Qualification of Drivers; Exemption Applications; Vision, 32703-32705 [E7-11335]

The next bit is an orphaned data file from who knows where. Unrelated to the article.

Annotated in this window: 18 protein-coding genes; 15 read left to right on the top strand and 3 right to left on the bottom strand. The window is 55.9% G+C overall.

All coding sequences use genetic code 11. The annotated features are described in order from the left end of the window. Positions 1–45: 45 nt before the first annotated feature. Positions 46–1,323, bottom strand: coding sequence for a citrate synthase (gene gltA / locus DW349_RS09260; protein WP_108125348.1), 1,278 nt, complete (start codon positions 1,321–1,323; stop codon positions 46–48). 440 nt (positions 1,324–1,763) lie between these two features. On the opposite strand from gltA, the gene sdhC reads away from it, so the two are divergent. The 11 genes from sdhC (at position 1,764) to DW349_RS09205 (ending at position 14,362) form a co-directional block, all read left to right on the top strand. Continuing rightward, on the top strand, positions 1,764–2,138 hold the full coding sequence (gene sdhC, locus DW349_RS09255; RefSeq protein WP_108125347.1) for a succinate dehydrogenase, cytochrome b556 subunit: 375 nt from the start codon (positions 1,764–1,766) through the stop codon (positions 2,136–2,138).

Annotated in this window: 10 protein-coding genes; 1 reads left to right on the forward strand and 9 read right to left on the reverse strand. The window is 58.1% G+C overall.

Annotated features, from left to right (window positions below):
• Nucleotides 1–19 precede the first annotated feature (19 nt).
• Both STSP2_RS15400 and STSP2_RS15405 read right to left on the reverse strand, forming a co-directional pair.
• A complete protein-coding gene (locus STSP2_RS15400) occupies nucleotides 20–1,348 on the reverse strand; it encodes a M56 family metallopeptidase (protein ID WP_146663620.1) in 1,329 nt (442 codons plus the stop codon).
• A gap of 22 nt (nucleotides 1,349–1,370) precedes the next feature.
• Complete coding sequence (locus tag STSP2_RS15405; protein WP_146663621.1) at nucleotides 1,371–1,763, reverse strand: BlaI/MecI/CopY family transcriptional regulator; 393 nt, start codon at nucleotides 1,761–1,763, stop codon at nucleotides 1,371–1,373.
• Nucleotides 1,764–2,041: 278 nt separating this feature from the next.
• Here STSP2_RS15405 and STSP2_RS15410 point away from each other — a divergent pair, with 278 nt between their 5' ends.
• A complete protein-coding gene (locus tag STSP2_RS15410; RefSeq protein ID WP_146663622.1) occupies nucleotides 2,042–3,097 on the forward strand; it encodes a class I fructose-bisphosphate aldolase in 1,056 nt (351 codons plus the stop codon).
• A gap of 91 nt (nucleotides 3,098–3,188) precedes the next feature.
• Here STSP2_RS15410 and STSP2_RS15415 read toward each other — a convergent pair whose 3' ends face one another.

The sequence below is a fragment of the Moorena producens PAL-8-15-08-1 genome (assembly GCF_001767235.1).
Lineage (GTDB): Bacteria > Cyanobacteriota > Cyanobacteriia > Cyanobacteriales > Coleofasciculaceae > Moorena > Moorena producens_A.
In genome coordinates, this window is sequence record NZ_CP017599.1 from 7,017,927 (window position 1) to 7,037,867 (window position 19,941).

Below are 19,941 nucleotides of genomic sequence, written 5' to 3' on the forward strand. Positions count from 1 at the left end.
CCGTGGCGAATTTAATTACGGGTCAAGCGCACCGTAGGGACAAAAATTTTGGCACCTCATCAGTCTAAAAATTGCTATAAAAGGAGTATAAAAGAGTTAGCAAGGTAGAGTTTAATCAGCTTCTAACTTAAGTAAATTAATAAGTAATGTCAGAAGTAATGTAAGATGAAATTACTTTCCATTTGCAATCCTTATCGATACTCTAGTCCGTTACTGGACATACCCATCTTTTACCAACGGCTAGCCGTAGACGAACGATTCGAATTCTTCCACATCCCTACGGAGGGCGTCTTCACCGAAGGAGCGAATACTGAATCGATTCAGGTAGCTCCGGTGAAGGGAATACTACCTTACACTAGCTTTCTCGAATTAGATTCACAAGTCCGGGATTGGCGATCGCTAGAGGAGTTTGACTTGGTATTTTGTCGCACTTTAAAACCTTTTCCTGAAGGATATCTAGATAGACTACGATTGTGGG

Download as PDF Federal Register / Vol. 72, No. 113 / Wednesday, June 13, 2007 / Notices Dated: June 5, 2007. C. Miller Crouch, Principal Deputy Assistant Secretary for Educational and Cultural Affairs, Department of State. [FR Doc. E7–11406 Filed 6–12–07; 8:45 am] BILLING CODE 4710–05–P DEPARTMENT OF STATE [Public Notice 5831] sroberts on PROD1PC70 with NOTICES Culturally Significant Objects Imported for Exhibition Determinations: ‘‘Louvre Atlanta: The Louvre and the Ancient World; Eye of Josephine; and Houdon in France and America’’ Summary: Notice is hereby given of the following determinations: Pursuant to the authority vested in me by the Act of October 19, 1965 (79 Stat. 985; 22 U.S.C. 2459), Executive Order 12047 of March 27, 1978, the Foreign Affairs Reform and Restructuring Act of 1998 (112 Stat. 2681, et seq.; 22 U.S.C. 6501 note, et seq.), Delegation of Authority No. 234 of October 1, 1999, Delegation of Authority No. 236 of October 19, 1999, as amended, and Delegation of Authority No. 257 of April 15, 2003 [68 FR 19875], I hereby determine that the objects to be included in the exhibition Louvre Atlanta: The Louvre and The Ancient World; Eye of Josephine; and Houdon in France and America,’’ imported from abroad for temporary exhibition within the United States, are of cultural significance. The objects are imported pursuant to a loan agreement with the foreign owner or custodian. I also determine that the exhibition or display of The Louvre and The Ancient World exhibit objects at the High Museum of Art, Atlanta, Georgia, from on or about October 16, 2007, until on or about September 7, 2008; the exhibition or display of the Eye of Josephine exhibit objects at the High Museum of Art, Atlanta, Georgia, from on or about October 16, 2007, until on or about May 18, 2008; and the exhibition or display of the Houdon in France and America objects at the High Museum of Art, Atlanta, Georgia, from on or about June 7, 2008 until on or about September 7, 2008, and the Denver Art Museum, Denver, Colorado, from on or about October 12, 2008, until on or about January 4, 2009; and at possible additional exhibitions or venues yet to be determined, is in the national interest. Public Notice of these 18:30 Jun 12, 2007 Jkt 211001 Determinations is ordered to be published in the Federal Register. For Further Information Contact: For further information, including a list of the exhibit objects, contact Wolodymyr Sulzynsky, Attorney-Adviser, Office of the Legal Adviser, U.S. Department of State (telephone: (202) 453–8050). The address is U.S. Department of State, SA– 44, 301 4th Street, SW., Room 700, Washington, DC 20547–0001. Dated: June 6, 2007. C. Miller Crouch, Principal Deputy Assistant Secretary for Educational and Cultural Affairs, Department of State. [FR Doc. E7–11405 Filed 6–12–07; 8:45 am] Dated: June 5, 2007. C. Miller Crouch, Principal Deputy Assistant Secretary for Educational and Cultural Affairs, Department of State. [FR Doc. E7–11403 Filed 6–12–07; 8:45 am] the Legal Adviser, U.S. Department of State (telephone: (202) 453–8050). The address is U.S. Department of State, SA– 44, 301 4th Street, SW., Room 700, Washington, DC 20547–0001. VerDate Aug<31>2005 32703 Federal Motor Carrier Safety Administration BILLING CODE 4710–05–P Culturally Significant Objects Imported for Exhibition Determinations: ‘‘Oceanic Art’’ Summary: Notice is hereby given of the following determinations: Pursuant to the authority vested in me by the Act of October 19, 1965 (79 Stat. 985; 22 U.S.C. 2459), Executive Order 12047 of March 27, 1978, the Foreign Affairs Reform and Restructuring Act of 1998 (112 Stat. 2681, et seq.; 22 U.S.C. 6501 note, et seq.), Delegation of Authority No. 234 of October 1, 1999, Delegation of Authority No. 236 of October 19, 1999, as amended, and Delegation of Authority No. 257 of April 15, 2003 [68 FR 19875], I hereby determine that the objects to be included in the exhibition ‘‘Oceanic Art’’, imported from abroad for temporary exhibition within the United States, are of cultural significance. The objects are imported pursuant to a loan agreement with the foreign owner or custodian. I also determine that the exhibition or display of the exhibit objects at The Metropolitan Museum of Art, New York, New York, from on or about August 1, 2007, until on or about August 31, 2010, and at possible additional exhibitions or venues yet to be determined, is in the national interest. Public Notice of these Determinations is ordered to be published in the Federal Register. For Further Information Contact: For further information, including a list of the exhibit objects, contact Paul Manning, Attorney-Adviser, Office of the Legal Adviser, U.S. Department of State (telephone: (202) 453–8050). The address is U.S. Department of State, SA– 44, 301 4th Street, SW., Room 700, Washington, DC 20547–0001. Fmt 4703 [Docket No. FMCSA–2007–27515] Qualification of Drivers; Exemption Applications; Vision Federal Motor Carrier Safety Administration (FMCSA), DOT. ACTION: Notice of final disposition. [Public Notice 5832] Frm 00098 DEPARTMENT OF TRANSPORTATION AGENCY: DEPARTMENT OF STATE PO 00000 BILLING CODE 4710–05–P Sfmt 4703 SUMMARY: FMCSA announces its decision to exempt 24 individuals from the vision requirement in the Federal Motor Carrier Safety Regulations (FMCSRs). The exemptions will enable these individuals to operate commercial motor vehicles (CMVs) in interstate commerce without meeting the prescribed vision standard. The Agency has concluded that granting these exemptions will provide a level of safety that is equivalent to, or greater than, the level of safety maintained without the exemptions for these CMV drivers. DATES: The exemptions are effective June 13, 2007. The exemptions expire on June 15, 2009. FOR FURTHER INFORMATION CONTACT: Dr. Mary D. Gunnels, Chief, Physical Qualifications Division, 202–366–4001, FMCSA, Room W64–224, U.S. Department of Transportation, 1200 New Jersey Avenue, SE., Washington, DC 20590–0001. Office hours are from 8:30 a.m. to 5 p.m. Monday through Friday, except Federal holidays. SUPPLEMENTARY INFORMATION: Electronic Access You may see all the comments online through the Document Management System (DMS) at http://dmses.dot.gov. Docket: For access to the docket to read background documents or comments received, go to http:// dms.dot.gov at any time or Room W12– 140 on the ground level of the West Building, 1200 New Jersey Avenue, SE., Washington, DC, between 9 a.m. and 5 p.m., Monday through Friday, except Federal holidays. Privacy Act: Anyone may search the electronic form of all comments received into any of DOT’s dockets by the name of the individual submitting the comment (or of the person signing E:\FR\FM\13JNN1.SGM 13JNN1 32704 Federal Register / Vol. 72, No. 113 / Wednesday, June 13, 2007 / Notices the comment, if submitted on behalf of an association, business, labor union, or other entity). You may review DOT’s complete Privacy Act Statement in the Federal Register (65 FR 19477, Apr. 11, 2000). This statement is also available at http://dms.dot.gov. sroberts on PROD1PC70 with NOTICES Background On April 30, 2007, FMCSA published a notice of receipt of exemption applications from certain individuals, and requested comments from the public (72 FR 21313). That notice listed 25 applicants’ case histories. The 25 individuals applied for exemptions from the vision requirement in 49 CFR 391.41(b)(10), for drivers who operate CMVs in interstate commerce. Under 49 U.S.C. 31136(e) and 31315, FMCSA may grant an exemption for a 2year period if it finds ‘‘such exemption would likely achieve a level of safety that is equivalent to, or greater than, the level that would be achieved absent such exemption.’’ The statute also allows the Agency to renew exemptions at the end of the 2-year period. Accordingly, FMCSA has evaluated the 25 applications on their merits and made a determination to grant exemptions to 24 of them. One applicant, Robert J. MacInnis, informed FMCSA that he was involved in a crash while operating a privately owned vehicle on May 2, 2007. Consequently, his driver’s license was suspended for 45 days effective May 9, 2007. Due to this being a disqualifying offense, the Agency will not be granting him an exemption at this time. The comment period closed on May 30, 2007. Vision and Driving Experience of the Applicants The vision requirement in the FMCSRs provides: A person is physically qualified to drive a commercial motor vehicle if that person has distant visual acuity of at least 20/40 (Snellen) in each eye without corrective lenses or visual acuity separately corrected to 20/40 (Snellen) or better with corrective lenses, distant binocular acuity of a least 20/40 (Snellen) in both eyes with or without corrective lenses, field of vision of at least 70° in the horizontal meridian in each eye, and the ability to recognize the colors of traffic signals and devices showing standard red, green, and amber (49 CFR 391.41(b)(10)). FMCSA recognizes that some drivers do not meet the vision standard, but have adapted their driving to accommodate their vision limitation and demonstrated their ability to drive safely. The 25 exemption applicants listed in this notice are in this category. VerDate Aug<31>2005 18:30 Jun 12, 2007 Jkt 211001 They are unable to meet the vision standard in one eye for various reasons, including amblyopia, macular scar, retinal damage from broken blood vessels, prosthesis, latent nystagmus, optic nerve injury, histoplasmosis syndrome, ocular hypertension, glaucoma and loss of vision due to trauma. In most cases, their eye conditions were not recently developed. All but seven of the applicants were either born with their vision impairments or have had them since childhood. The seven individuals who sustained their vision conditions as adults have had them for periods ranging from 7 to 40 years. Although each applicant has one eye which does not meet the vision standard in 49 CFR 391.41(b)(10), each has at least 20/40 corrected vision in the other eye, and in a doctor’s opinion, has sufficient vision to perform all the tasks necessary to operate a CMV. Doctors’ opinions are supported by the applicants’ possession of valid commercial driver’s licenses (CDLs) or non-CDLs to operate CMVs. Before issuing CDLs, States subject drivers to knowledge and skills tests designed to evaluate their qualifications to operate a CMV. All these applicants satisfied the testing standards for their State of residence. By meeting State licensing requirements, the applicants demonstrated their ability to operate a commercial vehicle, with their limited vision, to the satisfaction of the State. While possessing a valid CDL or nonCDL, these 25 drivers have been authorized to drive a CMV in intrastate commerce, even though their vision disqualified them from driving in interstate commerce. They have driven CMVs with their limited vision for careers ranging from 7 to 40 years. In the past 3 years, three of the drivers have had convictions for traffic violations and one of them was involved in a crash. The qualifications, experience, and medical condition of each applicant were stated and discussed in detail in the April 30, 2007 notice (72 FR 21313). Basis for Exemption Determination Under 49 U.S.C. 31136(e) and 31315, FMCSA may grant an exemption from the vision standard in 49 CFR 391.41(b)(10) if the exemption is likely to achieve an equivalent or greater level of safety than would be achieved without the exemption. Without the exemption, applicants will continue to be restricted to intrastate driving. With the exemption, applicants can drive in interstate commerce. Thus, our analysis focuses on whether an equal or greater level of safety is likely to be achieved by PO 00000 Frm 00099 Fmt 4703 Sfmt 4703 permitting each of these drivers to drive in interstate commerce as opposed to restricting him or her to driving in intrastate commerce. To evaluate the effect of these exemptions on safety, FMCSA considered not only the medical reports about the applicants’ vision, but also their driving records and experience with the vision deficiency. To qualify for an exemption from the vision standard, FMCSA requires a person to present verifiable evidence that he/she has driven a commercial vehicle safely with the vision deficiency for the past 3 years. Recent driving performance is especially important in evaluating future safety, according to several research studies designed to correlate past and future driving performance. Results of these studies support the principle that the best predictor of future performance by a driver is his/her past record of crashes and traffic violations. Copies of the studies may be found at docket number FMCSA–98– 3637. We believe we can properly apply the principle to monocular drivers, because data from the Federal Highway Administration’s (FHWA) former waiver study program clearly demonstrate the driving performance of experienced monocular drivers in the program is better than that of all CMV drivers collectively. (See 61 FR 13338, 13345, March 26, 1996). The fact that experienced monocular drivers demonstrated safe driving records in the waiver program supports a conclusion that other monocular drivers, meeting the same qualifying conditions as those required by the waiver program, are also likely to have adapted to their vision deficiency and will continue to operate safely. The first major research correlating past and future performance was done in England by Greenwood and Yule in 1920. Subsequent studies, building on that model, concluded that crash rates for the same individual exposed to certain risks for two different time periods vary only slightly. (See Bates and Neyman, University of California Publications in Statistics, April 1952.) Other studies demonstrated theories of predicting crash proneness from crash history coupled with other factors. These factors—such as age, sex, geographic location, mileage driven and conviction history—are used every day by insurance companies and motor vehicle bureaus to predict the probability of an individual experiencing future crashes. (See Weber, Donald C., ‘‘Accident Rate Potential: An Application of Multiple Regression Analysis of a Poisson Process,’’ Journal E:\FR\FM\13JNN1.SGM 13JNN1 sroberts on PROD1PC70 with NOTICES Federal Register / Vol. 72, No. 113 / Wednesday, June 13, 2007 / Notices of American Statistical Association, June 1971) A 1964 California Driver Record Study prepared by the California Department of Motor Vehicles concluded that the best overall crash predictor for both concurrent and nonconcurrent events is the number of single convictions. This study used 3 consecutive years of data, comparing the experiences of drivers in the first 2 years with their experiences in the final year. Applying principles from these studies to the past 3-year record of the 25 applicants, two of the applicants had traffic violations for speeding, one applicant failed to obey a traffic sign, and one applicant was involved in a crash. The applicants achieved this record of safety while driving with their vision impairment, demonstrating the likelihood that they have adapted their driving skills to accommodate their condition. As the applicants’ ample driving histories with their vision deficiencies are good predictors of future performance, FMCSA concludes their ability to drive safely can be projected into the future. We believe the applicants’ intrastate driving experience and history provide an adequate basis for predicting their ability to drive safely in interstate commerce. Intrastate driving, like interstate operations, involves substantial driving on highways on the interstate system and on other roads built to interstate standards. Moreover, driving in congested urban areas exposes the driver to more pedestrian and vehicular traffic than exists on interstate highways. Faster reaction to traffic and traffic signals is generally required because distances between them are more compact. These conditions tax visual capacity and driver response just as intensely as interstate driving conditions. The veteran drivers in this proceeding have operated CMVs safely under those conditions for at least 3 years, most for much longer. Their experience and driving records lead us to believe that each applicant is capable of operating in interstate commerce as safely as he/she has been performing in intrastate commerce. Consequently, FMCSA finds that exempting these applicants from the vision standard in 49 CFR 391.41(b)(10) is likely to achieve a level of safety equal to that existing without the exemption. For this reason, the Agency is granting the exemptions for the 2-year period allowed by 49 U.S.C. 31136(e) and 31315 to 24 of the applicants listed in the notice of April 30, 2007 (72 FR 21313). We recognize that the vision of an applicant may change and affect his/her ability to operate a CMV as safely as in VerDate Aug<31>2005 18:30 Jun 12, 2007 Jkt 211001 the past. As a condition of the exemption, therefore, FMCSA will impose requirements on the 24 individuals consistent with the grandfathering provisions applied to drivers who participated in the Agency’s vision waiver program. Those requirements are found at 49 CFR 391.64(b) and include the following: (1) That each individual be physically examined every year (a) by an ophthalmologist or optometrist who attests that the vision in the better eye continues to meet the standard in 49 CFR 391.41(b)(10), and (b) by a medical examiner who attests that the individual is otherwise physically qualified under 49 CFR 391.41; (2) that each individual provide a copy of the ophthalmologist’s or optometrist’s report to the medical examiner at the time of the annual medical examination; and (3) that each individual provide a copy of the annual medical certification to the employer for retention in the driver’s qualification file, or keep a copy in his/her driver’s qualification file if he/she is selfemployed. The driver must also have a copy of the certification when driving, for presentation to a duly authorized Federal, State, or local enforcement official. Discussion of Comments FMCSA received no comments in this proceeding. Conclusion Based upon its evaluation of the 25 exemption applications, FMCSA exempts Roosevelt Bell, Jr., David K. Boswell, Melvin M. Carter, Bernabe V. Cerda, Michael S. Crawford, Rex A. Dyer, Patrick J. Goebel, Thomas A. Gotto, Louis W. Henderson, Jr., William P. Holloman, Wilbur J. Johnson, Joseph W. Mayes, Larry L. Morseman, Earl R. Neugebauer, Luis M. Ramos, Kenneth C. Reeves, Gregory C. Simmons, Dustin N. Sullivan, Thomas E. Summers, Jon C. Thompson, Lorenzo Wade, James S. Wheeler, Tommy N. Whitworth, and James M. Williams from the vision requirement in 49 CFR 391.41(b)(10), subject to the requirements cited above (49 CFR 391.64(b)). In accordance with 49 U.S.C. 31136(e) and 31315, each exemption will be valid for 2 years unless revoked earlier by FMCSA. The exemption will be revoked if: (1) The person fails to comply with the terms and conditions of the exemption; (2) the exemption has resulted in a lower level of safety than was maintained before it was granted; or (3) continuation of the exemption would not be consistent with the goals and objectives of 49 U.S.C. 31136 and 31315. PO 00000 Frm 00100 Fmt 4703 Sfmt 4703 32705 If the exemption is still effective at the end of the 2-year period, the person may apply to FMCSA for a renewal under procedures in effect at that time. Issued on: June 6, 2007. Larry W. Minor, Acting Associate Administrator, Policy and Program Development. [FR Doc. E7–11335 Filed 6–12–07; 8:45 am] BILLING CODE 4910–EX–P DEPARTMENT OF TRANSPORTATION Federal Motor Carrier Safety Administration [Docket No. FMCSA–98–4334, FMCSA–00– 7006, FMCSA–00–7363, FMCSA–00–7918, FMCSA–00–8398, FMCSA–01–9258, FMCSA–03–14223, FMCSA–03–14504, FMCSA–05–20027, FMCSA–05–20560] Qualification of Drivers; Exemption Applications; Vision Federal Motor Carrier Safety Administration (FMCSA), DOT. ACTION: Notice of renewal of exemptions; request for comments. AGENCY: SUMMARY: FMCSA announces its decision to renew the exemptions from the vision requirement in the Federal Motor Carrier Safety Regulations for 31 individuals. FMCSA has statutory authority to exempt individuals from the vision requirement if the exemptions granted will not compromise safety. The Agency has concluded that granting these exemptions will provide a level of safety that will be equivalent to, or greater than, the level of safety maintained without the exemptions for these commercial motor vehicle (CMV) drivers. This decision is effective June 26, 2007. Comments must be received on or before July 13, 2007. ADDRESSES: You may submit comments identified by DOT Docket Management System (DMS) Docket Numbers FMCSA–98–4334, FMCSA–00–7006, FMCSA–00–7363, FMCSA–00–7918, FMCSA–00–8398, FMCSA–01–9258, FMCSA–03–14223,FMCSA–03–14504, FMCSA–05–20027, FMCSA–05–20560, using any of the following methods. • Web Site: http://dmses.dot.gov. Follow the instructions for submitting comments on the DOT electronic docket site. • Fax: 1–202–493–2251. • Mail: Docket Management Facility; U.S. Department of Transportation, 1200 New Jersey Avenue, SE., West Building, Ground Floor, Room W12–140, Washington, DC 20590–0001. DATES: E:\FR\FM\13JNN1.SGM 13JNN1